“Are you really in Bangladesh now?!?”
“What are you doing there? What is life like over there?”
I know. It’s a little fascinating at times that most of the new people I meet always get shocked, or I should say, excited when I tell them that I am living in Bangladesh! I really would love to give them a detailed answer but normally, we just have a limited time so I can’t really elaborate my answer.
Considering the aforementioned situation, I had a meeting with me, myself and I in the conference room of my brain and I concluded that it would be interesting to write out my answers so I can also give a much better thoughtful response using a good chunk of time.
Now, it’s finally here. The answer to the top FAQs of every person I meet the first time, after mentioning that I live here in Bangladesh, a beautiful green pasture. “Wait, did you say ‘Green Pasture?!?'”
Yes, you heard it right. Bangladesh is literally covered with green meadows especially in the rural areas, but this isn’t what the world considers to be a so-called “greener pasture.”
Alright, enough beating around the bush since I don’t want to make you wait too long. 🙂
1. Why do you live in Bangladesh?
This is the top question I am asked in any first time conversation. Well, I came here first of all because my husband is a local of this country and I am here to support him in his desire to do his share in penetrating this nation with the seed of the gospel. That was the theme of our sacred union anyway–to join as lights together for Christ.
2. What’s the general flavor of Bangladeshi food?
Bangladeshi food is generally hot and spicy. The main spices present in every dish here are onions, garlic, plain cumin powder, plain turmeric powder, plain chili powder. bay leaves and garam masala, a fragrant blend of ground spices used in Indian cuisine, often containing black pepper, cardamom, cinnamon, cloves, coriander, nutmeg, and turmeric.
I have learned to cook local Bangladeshi dishes and they are pretty simple and easy.
Watch out for some recipes I would share with you in the future.
Now, I have to debunk the myth that Bangladeshis, just like Indians, eat just chicken curry everyday. I would say that it might be true for other families but not for ours and the other Bangladeshi families I know.
We have what we call “Daal” or Lentil soup, “Shak” or sautéed greens, “Alu Vorta” or mashed potatoes, “Daal Vorta” or mashed lentils and many more for lunch and dinner.
upper left: Fish Curry; upper right: alu vorta (mashed potato with fried onions and mustard oil) lower left: crab curry; lower right: sautéed water spinach (kangkong)
Daal Vorta–mashed lentils in mustard oil and chopped onions
Here’s a typical Bangladeshi set of meal: chicken curry and shak (any vegetable tops). Chicken curry can be replaced with fish, shrimp, crab or assorted veggie curry.
Fried eggs, boiled tomatoes and boiled fish with greens. See? These dishes don’t have so much spices.
In our family, we usually prepare Biryani (see photo below) and fried aubergine when we have guests at lunch or dinner. If we serve Pulao rice, we pair it with chicken or beef curry.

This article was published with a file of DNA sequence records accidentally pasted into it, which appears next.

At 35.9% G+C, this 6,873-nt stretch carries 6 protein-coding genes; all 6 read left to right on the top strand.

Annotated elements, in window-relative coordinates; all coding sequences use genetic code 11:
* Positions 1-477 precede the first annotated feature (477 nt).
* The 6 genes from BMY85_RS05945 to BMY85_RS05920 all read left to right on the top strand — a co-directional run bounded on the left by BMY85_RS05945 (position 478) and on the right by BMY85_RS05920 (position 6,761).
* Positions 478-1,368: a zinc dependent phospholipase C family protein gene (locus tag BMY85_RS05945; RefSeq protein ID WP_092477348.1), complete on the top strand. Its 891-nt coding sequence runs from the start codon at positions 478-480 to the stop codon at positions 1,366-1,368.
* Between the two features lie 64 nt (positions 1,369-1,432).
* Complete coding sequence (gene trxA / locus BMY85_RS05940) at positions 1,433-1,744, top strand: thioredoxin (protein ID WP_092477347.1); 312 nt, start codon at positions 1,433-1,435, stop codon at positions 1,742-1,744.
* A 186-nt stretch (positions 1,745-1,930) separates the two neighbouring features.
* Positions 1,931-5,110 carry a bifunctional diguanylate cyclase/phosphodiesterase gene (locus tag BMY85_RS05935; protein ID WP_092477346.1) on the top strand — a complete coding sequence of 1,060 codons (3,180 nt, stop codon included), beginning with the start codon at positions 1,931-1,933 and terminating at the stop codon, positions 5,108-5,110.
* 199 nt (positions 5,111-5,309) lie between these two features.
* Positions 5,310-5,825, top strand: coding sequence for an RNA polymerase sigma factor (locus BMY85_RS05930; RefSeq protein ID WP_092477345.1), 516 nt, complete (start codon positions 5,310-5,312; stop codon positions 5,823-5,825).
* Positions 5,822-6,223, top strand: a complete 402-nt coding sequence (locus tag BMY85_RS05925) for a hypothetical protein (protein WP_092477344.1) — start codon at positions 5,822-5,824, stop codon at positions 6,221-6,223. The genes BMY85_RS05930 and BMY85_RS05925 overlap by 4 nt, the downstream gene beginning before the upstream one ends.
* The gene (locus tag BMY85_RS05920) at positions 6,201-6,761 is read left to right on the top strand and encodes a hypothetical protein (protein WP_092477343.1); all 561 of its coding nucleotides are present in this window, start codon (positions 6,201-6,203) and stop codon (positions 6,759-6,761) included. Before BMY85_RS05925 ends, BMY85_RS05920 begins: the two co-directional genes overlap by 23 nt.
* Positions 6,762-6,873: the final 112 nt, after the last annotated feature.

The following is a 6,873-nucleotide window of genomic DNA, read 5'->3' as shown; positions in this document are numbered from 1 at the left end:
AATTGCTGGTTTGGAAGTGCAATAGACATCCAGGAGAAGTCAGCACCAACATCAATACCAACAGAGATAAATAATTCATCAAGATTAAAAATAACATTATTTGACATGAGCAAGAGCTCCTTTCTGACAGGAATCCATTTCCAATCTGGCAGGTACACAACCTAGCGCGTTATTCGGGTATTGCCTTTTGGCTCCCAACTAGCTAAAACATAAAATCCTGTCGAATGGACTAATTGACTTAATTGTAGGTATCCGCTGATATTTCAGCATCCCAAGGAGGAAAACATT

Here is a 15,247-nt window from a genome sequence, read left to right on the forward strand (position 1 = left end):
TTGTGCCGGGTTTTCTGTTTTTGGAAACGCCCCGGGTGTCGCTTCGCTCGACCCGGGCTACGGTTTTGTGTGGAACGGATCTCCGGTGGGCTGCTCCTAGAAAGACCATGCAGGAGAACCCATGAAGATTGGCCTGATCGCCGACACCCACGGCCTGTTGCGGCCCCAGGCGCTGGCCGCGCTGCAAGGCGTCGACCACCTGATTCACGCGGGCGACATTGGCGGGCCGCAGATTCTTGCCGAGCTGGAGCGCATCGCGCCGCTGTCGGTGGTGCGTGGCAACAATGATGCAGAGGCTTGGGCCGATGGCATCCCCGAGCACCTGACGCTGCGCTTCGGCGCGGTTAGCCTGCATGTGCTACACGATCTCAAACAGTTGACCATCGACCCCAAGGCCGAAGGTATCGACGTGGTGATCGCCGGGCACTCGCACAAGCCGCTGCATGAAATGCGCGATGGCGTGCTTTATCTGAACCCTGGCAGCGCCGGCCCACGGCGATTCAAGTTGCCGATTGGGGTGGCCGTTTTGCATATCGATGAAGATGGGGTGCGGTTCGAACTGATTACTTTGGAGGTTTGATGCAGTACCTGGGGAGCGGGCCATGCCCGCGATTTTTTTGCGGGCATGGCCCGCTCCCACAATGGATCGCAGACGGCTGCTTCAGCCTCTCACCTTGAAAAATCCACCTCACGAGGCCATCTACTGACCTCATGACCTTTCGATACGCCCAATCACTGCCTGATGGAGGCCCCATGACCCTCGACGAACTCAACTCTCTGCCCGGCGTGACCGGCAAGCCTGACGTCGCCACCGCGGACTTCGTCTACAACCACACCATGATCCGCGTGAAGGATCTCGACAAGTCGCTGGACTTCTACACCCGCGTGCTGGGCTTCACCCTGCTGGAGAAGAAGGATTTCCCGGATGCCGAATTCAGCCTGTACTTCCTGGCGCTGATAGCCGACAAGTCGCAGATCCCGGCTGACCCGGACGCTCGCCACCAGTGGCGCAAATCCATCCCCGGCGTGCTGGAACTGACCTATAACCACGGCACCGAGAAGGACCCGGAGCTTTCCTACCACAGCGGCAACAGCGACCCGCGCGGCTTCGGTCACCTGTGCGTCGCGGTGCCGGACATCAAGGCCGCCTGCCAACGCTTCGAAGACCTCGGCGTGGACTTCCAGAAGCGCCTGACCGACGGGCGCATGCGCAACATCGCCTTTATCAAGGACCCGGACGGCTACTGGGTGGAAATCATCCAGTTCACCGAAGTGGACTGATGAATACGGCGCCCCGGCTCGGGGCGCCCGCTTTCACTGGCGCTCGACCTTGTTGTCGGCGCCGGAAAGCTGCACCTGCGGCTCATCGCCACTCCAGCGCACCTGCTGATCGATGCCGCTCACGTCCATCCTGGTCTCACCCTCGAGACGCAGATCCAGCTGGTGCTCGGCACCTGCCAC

Yummy Biryani-a mixture of steamed aromatic rice, meat, spices , potatoes and other optional vegetables.
I hope I didn’t make you drool by showing these mouthwatering dishes. Please come and visit us sometimes and I’ll be more than willing to cook these dishes for you.
3. Describe Bangladeshi people.
Bangladeshis are beautiful people in and out if you get to know them deeply.
These are friendly college girls I met years ago in the village and I praise God for the privilege to share the gospel with them. They were quite receptive to the gospel. They did not outwardly profess faith in Jesus Christ right there and then, but I was thrilled to hear them ask questions about God.
Generally, their generosity is displayed when someone visits their house. They wouldn’t come to your house empty-handed. If you invite them for lunch or dinner, they will give your household some sweets in return.
Bangladeshi sweets come in different shapes and colors. They also have varied flavors but the main ingredients of these sweets are milk and sugar.
They are also very hospitable. Take a look at the caption of the photo. While coffee is popular in the US or in the Philippines, tea is the common drink served to their guests.
Bangladeshis are so hospitable that they serve whatever they can despite their poverty.
People here are creative. Their love for arts is depicted in their folk dances, music and clothing. (I’ll talk about clothing later.)
Part of any program intermission is either a folk song or any traditional dance number.
4. What’s the primary religion of people over there?
Approximately ninety percent of the people here are Muslims, most of them though are just nominal ones. In the village where I stayed, people are mostly Hindus. It is said that around 8-9% of her population is Hindu. Only a little percentage of people are Christians, Buddhists and of other religion. I learned later that you can tell a person’s religion in this country by his or her name. No wonder my husband’s name has a Christian influence.
It’s our earnest prayer that we could reach a few of these unsaved souls with the gospel.
Alright, I guess these would be all for now since I know that you might need to run an errand after reading this but please consider praying for us as we continue to stay here and shine as lights together for Christ.
Watch out for the next part of this post.